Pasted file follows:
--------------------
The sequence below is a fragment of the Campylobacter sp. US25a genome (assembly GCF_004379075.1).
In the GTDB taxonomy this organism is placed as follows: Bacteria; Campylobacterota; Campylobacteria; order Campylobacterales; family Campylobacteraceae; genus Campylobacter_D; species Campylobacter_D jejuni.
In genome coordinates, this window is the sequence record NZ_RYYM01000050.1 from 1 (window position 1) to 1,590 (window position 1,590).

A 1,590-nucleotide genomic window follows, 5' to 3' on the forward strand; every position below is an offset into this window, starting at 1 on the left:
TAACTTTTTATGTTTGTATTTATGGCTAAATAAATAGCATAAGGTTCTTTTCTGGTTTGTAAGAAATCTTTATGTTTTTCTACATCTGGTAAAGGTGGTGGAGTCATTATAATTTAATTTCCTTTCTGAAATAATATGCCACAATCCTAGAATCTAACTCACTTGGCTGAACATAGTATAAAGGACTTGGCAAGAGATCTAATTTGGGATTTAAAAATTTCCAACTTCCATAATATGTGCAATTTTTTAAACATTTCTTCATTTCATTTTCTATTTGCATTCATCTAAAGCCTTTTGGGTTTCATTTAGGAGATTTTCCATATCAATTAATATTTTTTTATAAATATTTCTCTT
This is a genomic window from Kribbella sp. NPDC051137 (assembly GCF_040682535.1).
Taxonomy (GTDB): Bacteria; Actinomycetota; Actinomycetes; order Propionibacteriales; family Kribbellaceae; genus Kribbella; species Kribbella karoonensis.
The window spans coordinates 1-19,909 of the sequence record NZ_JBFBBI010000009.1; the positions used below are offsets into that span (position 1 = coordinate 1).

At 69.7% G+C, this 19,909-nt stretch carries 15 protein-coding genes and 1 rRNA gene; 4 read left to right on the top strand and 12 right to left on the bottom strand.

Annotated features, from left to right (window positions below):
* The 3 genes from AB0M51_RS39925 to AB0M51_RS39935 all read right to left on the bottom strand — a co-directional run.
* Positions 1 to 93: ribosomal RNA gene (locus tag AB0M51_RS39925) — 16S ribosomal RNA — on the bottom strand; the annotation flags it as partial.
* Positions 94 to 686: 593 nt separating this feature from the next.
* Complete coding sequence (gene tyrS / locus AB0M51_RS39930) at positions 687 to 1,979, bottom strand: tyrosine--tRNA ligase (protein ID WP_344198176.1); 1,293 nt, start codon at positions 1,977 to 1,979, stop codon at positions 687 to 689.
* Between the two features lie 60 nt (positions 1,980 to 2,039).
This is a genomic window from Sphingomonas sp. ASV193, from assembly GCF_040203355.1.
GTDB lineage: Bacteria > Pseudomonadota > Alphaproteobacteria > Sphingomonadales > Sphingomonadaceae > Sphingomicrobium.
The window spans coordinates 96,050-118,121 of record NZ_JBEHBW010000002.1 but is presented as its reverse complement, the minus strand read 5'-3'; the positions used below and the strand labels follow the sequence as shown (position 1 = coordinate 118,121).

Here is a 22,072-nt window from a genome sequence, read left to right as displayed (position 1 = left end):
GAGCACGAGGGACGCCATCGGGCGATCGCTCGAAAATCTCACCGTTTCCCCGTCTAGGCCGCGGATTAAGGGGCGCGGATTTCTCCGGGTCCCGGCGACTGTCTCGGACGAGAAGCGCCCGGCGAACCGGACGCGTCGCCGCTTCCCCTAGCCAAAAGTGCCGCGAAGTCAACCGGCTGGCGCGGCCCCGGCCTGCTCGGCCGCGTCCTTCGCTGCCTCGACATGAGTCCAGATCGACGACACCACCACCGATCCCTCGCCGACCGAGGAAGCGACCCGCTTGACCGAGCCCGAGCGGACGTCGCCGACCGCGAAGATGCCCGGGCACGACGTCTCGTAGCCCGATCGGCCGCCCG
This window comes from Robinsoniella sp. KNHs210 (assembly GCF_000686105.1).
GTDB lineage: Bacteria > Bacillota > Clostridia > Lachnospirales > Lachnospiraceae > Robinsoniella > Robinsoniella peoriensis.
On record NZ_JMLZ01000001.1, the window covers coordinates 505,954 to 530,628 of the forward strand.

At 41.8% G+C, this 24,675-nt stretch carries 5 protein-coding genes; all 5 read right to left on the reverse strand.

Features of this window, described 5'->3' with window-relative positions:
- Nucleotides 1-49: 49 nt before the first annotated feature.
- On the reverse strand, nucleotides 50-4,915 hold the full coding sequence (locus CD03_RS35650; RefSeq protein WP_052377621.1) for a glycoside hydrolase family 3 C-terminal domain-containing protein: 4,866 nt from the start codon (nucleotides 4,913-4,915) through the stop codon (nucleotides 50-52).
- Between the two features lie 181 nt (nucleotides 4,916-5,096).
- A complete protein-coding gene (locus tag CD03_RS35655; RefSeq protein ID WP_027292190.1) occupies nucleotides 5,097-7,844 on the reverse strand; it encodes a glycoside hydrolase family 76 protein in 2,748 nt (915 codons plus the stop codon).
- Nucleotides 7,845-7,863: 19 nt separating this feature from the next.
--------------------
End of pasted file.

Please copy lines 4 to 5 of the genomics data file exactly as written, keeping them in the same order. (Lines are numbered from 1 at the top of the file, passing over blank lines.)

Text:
A 1,590-nucleotide genomic window follows, 5' to 3' on the forward strand; every position below is an offset into this window, starting at 1 on the left:
TAACTTTTTATGTTTGTATTTATGGCTAAATAAATAGCATAAGGTTCTTTTCTGGTTTGTAAGAAATCTTTATGTTTTTCTACATCTGGTAAAGGTGGTGGAGTCATTATAATTTAATTTCCTTTCTGAAATAATATGCCACAATCCTAGAATCTAACTCACTTGGCTGAACATAGTATAAAGGACTTGGCAAGAGATCTAATTTGGGATTTAAAAATTTCCAACTTCCATAATATGTGCAATTTTTTAAACATTTCTTCATTTCATTTTCTATTTGCATTCATCTAAAGCCTTTTGGGTTTCATTTAGGAGATTTTCCATATCAATTAATATTTTTTTATAAATATTTCTCTT